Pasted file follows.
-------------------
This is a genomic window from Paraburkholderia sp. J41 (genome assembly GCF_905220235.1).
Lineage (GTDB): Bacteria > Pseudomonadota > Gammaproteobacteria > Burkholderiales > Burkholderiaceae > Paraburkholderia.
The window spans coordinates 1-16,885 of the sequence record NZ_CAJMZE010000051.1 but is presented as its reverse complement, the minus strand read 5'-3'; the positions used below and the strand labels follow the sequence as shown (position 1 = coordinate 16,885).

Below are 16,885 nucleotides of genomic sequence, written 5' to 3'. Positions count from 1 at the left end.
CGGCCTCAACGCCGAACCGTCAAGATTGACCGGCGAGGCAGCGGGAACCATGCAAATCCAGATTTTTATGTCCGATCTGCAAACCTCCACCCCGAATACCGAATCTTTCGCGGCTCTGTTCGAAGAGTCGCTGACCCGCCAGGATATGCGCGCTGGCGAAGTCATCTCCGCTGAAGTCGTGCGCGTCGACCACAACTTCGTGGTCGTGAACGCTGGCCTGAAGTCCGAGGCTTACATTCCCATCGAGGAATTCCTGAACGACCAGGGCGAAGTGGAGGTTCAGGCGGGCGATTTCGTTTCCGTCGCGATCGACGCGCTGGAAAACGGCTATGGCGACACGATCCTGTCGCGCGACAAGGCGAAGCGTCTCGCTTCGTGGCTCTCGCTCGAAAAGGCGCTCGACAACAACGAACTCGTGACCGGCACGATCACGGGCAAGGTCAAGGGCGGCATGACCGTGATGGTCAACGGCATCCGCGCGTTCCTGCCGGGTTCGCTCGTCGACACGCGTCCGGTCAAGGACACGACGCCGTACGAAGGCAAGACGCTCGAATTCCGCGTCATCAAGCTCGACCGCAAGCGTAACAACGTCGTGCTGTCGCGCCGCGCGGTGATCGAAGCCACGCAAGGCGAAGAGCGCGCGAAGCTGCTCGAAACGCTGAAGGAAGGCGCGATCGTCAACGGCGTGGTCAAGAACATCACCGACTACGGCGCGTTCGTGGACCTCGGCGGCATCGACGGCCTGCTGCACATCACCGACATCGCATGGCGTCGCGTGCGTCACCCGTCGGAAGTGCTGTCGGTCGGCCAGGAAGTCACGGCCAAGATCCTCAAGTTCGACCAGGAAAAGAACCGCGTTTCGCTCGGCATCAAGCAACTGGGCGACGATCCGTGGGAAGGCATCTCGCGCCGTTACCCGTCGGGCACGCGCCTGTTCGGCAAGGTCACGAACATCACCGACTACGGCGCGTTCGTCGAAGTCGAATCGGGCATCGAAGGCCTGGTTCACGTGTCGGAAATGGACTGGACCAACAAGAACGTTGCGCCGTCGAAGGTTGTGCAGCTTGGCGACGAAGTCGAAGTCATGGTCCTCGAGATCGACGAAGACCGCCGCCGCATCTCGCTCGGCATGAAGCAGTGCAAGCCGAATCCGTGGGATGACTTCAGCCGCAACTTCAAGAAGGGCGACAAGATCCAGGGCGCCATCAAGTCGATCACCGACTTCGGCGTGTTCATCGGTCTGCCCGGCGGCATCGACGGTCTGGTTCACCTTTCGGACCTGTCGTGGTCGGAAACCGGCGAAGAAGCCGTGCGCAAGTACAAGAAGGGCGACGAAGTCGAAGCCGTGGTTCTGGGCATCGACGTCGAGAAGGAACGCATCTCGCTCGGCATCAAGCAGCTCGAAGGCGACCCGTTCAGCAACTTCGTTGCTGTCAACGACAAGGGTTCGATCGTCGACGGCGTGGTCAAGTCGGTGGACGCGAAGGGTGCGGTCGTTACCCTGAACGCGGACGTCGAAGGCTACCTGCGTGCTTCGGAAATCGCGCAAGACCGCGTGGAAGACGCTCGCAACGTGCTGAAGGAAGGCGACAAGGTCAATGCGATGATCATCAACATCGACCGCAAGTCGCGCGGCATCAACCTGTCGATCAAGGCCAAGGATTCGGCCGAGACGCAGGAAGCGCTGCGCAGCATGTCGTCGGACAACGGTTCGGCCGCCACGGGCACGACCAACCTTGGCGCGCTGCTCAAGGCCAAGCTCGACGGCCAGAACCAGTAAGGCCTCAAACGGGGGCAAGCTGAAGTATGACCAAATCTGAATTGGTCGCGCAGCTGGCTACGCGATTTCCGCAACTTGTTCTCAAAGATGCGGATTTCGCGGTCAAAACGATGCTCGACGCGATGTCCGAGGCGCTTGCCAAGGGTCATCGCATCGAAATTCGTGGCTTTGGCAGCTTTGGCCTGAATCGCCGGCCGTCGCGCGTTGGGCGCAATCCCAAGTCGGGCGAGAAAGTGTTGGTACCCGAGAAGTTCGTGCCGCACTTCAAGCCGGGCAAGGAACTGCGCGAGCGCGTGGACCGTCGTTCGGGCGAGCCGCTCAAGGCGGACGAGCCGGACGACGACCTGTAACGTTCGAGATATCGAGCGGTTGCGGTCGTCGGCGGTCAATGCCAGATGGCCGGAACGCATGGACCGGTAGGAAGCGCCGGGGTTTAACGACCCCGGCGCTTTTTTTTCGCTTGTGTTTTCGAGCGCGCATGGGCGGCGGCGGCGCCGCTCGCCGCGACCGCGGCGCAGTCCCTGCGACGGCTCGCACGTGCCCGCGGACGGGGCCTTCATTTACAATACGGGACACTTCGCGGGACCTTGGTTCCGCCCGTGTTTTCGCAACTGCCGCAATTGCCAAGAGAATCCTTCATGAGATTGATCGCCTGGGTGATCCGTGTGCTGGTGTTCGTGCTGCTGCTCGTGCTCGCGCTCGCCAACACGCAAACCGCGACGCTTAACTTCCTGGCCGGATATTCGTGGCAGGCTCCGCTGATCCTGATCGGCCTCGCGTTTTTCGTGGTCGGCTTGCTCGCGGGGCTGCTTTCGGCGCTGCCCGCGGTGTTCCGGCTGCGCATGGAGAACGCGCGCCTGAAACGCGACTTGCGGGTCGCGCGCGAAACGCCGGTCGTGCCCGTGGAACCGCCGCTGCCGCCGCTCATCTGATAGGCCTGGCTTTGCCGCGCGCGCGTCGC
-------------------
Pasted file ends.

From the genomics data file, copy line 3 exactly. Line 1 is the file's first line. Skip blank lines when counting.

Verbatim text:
The window spans coordinates 1-16,885 of the sequence record NZ_CAJMZE010000051.1 but is presented as its reverse complement, the minus strand read 5'-3'; the positions used below and the strand labels follow the sequence as shown (position 1 = coordinate 16,885).